Criminal charges may not always be brought against a suspect. In some cases, a wrongdoer even be charged, but found not guilty, or otherwise not criminally responsible after a criminal trial. As a victim, this could leave you wondering what your options are, and in the right situation a civil claim may be appropriate to consider.
One of the main differences between a criminal or civil trial is the burden of proof in each. In a criminal trial, the Crown must prove the elements of an offence beyond a reasonable doubt. In a civil claim, the burden of proof is lessened, as the plaintiff must prove their case on the balance of probabilities. This means that the victim’s case must only be seen to be more likely than the defendant’s, rather than beyond a reasonable doubt, as in a criminal case, which is a much harder standard to meet.
This holds true whether or not the accused/defendant has been charged criminally, has been acquitted, or has been convicted. Perhaps the highest profile illustration of the difference in the burdens of proof in a criminal trial as opposed to in a civil claim took place in the United States, when a civil court determined that O.J. Simpson was legally responsible for the death of his wife, despite having been found innocent in a controversial criminal case two years earlier. In Ontario, similar outcomes are possible under the law. If it is found that you did suffer injury, losses or other damage because of the actions or inactions of a defendant, regardless of whether they were criminally charged or convicted, you may be eligible for general, special and/or punitive damages. The amount you could be awarded would depend factors such as the extent of the harm caused, any future expenses that are anticipated, your loss of income, and any conduct of the defendant that may expose them to punitive damages.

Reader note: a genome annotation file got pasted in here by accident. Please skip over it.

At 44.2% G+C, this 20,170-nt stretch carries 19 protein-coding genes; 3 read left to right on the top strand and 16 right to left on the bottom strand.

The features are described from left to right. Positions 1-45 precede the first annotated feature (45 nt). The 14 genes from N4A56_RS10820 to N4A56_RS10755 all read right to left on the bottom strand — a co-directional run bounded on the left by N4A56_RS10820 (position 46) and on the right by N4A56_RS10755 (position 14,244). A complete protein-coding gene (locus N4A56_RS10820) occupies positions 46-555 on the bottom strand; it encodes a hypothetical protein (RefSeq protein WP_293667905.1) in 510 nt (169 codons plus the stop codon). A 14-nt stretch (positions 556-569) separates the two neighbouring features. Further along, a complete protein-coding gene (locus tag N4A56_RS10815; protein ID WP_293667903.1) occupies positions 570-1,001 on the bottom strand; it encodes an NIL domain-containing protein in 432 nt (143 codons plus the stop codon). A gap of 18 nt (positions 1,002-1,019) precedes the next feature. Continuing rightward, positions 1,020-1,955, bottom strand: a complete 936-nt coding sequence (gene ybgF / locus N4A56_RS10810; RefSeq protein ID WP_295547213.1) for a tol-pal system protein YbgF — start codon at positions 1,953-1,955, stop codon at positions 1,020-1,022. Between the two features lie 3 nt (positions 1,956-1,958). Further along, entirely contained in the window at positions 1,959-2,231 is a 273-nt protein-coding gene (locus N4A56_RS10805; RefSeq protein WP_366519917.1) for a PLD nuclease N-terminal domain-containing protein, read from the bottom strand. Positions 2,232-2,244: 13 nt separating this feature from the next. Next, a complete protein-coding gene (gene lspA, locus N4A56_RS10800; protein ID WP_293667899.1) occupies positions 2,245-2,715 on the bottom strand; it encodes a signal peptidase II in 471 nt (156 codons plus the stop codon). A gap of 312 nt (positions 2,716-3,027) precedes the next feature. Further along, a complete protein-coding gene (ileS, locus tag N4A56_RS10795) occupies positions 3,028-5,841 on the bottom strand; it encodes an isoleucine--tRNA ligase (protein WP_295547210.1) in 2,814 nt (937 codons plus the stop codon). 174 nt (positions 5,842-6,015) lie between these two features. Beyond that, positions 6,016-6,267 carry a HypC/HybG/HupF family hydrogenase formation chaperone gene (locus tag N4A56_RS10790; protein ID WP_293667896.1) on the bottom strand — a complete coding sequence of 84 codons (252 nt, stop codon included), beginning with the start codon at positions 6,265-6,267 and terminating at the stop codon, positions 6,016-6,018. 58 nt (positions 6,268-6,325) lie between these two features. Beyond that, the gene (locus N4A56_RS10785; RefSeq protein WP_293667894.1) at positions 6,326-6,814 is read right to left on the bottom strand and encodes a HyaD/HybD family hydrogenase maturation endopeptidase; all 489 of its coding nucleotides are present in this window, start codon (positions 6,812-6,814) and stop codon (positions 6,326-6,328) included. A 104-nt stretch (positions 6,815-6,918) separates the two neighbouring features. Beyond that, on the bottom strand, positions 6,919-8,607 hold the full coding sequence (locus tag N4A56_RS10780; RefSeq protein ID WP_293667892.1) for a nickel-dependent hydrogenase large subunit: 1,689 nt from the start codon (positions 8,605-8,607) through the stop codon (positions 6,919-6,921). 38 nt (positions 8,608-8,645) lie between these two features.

With a free personal injury consultation with the legal team of Mackesy Smye, you can learn the best option for your case, so call us at 1-905-525-2341 or contact us through our secure online contact form.
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